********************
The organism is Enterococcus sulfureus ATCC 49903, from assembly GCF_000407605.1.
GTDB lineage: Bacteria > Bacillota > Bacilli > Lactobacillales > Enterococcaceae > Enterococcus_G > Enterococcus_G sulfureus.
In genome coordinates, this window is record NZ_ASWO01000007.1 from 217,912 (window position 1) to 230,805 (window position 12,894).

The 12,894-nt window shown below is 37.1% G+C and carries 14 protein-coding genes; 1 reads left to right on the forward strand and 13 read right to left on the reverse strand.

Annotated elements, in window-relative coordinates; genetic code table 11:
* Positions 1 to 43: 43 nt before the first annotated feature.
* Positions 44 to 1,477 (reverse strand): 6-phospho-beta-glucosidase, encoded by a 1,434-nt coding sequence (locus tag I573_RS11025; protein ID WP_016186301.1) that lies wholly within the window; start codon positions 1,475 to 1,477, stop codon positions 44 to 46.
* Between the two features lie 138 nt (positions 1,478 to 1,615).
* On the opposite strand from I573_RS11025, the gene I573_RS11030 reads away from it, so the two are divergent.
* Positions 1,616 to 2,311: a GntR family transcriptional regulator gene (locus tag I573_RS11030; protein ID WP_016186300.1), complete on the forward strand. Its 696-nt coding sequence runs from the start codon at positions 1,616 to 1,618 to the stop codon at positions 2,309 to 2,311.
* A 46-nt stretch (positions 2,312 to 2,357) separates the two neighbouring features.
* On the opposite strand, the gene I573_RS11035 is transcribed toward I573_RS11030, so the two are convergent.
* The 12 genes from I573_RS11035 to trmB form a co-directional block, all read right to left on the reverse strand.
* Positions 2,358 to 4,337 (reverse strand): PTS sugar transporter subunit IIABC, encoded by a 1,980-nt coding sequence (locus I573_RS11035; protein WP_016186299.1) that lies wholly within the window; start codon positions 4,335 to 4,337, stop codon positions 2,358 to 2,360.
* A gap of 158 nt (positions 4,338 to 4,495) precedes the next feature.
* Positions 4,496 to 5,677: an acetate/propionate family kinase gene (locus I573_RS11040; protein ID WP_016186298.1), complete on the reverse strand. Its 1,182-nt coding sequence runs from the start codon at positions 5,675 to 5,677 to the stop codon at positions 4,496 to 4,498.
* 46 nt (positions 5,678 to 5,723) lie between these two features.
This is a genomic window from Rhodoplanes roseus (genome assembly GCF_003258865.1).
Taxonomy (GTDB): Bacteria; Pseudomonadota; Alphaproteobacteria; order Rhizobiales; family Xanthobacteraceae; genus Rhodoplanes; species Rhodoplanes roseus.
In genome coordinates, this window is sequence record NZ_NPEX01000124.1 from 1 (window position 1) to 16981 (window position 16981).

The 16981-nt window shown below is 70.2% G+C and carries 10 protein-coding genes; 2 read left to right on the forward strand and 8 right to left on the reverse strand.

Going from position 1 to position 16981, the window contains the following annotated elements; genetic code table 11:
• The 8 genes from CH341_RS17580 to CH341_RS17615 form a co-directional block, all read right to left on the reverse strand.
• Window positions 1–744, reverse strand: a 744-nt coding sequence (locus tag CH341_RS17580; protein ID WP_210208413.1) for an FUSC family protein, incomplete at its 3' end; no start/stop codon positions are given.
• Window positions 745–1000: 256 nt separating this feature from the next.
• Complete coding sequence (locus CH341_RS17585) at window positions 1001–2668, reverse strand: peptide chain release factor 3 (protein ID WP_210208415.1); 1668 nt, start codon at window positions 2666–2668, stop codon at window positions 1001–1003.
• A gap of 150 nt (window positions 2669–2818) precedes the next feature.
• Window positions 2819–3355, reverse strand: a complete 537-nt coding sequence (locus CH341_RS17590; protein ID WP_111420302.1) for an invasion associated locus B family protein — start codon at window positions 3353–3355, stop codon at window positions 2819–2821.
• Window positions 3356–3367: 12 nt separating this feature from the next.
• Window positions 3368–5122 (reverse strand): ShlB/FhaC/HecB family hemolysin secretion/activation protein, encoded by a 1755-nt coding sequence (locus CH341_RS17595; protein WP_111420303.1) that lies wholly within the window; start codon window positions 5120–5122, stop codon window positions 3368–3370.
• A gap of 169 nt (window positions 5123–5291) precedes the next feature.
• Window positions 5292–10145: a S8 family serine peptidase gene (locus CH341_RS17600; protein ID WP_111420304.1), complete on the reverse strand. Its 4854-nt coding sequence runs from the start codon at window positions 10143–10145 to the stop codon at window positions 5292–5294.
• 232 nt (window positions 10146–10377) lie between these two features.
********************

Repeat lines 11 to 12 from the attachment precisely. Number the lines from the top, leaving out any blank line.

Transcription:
* A 46-nt stretch (positions 2,312 to 2,357) separates the two neighbouring features.
* On the opposite strand, the gene I573_RS11035 is transcribed toward I573_RS11030, so the two are convergent.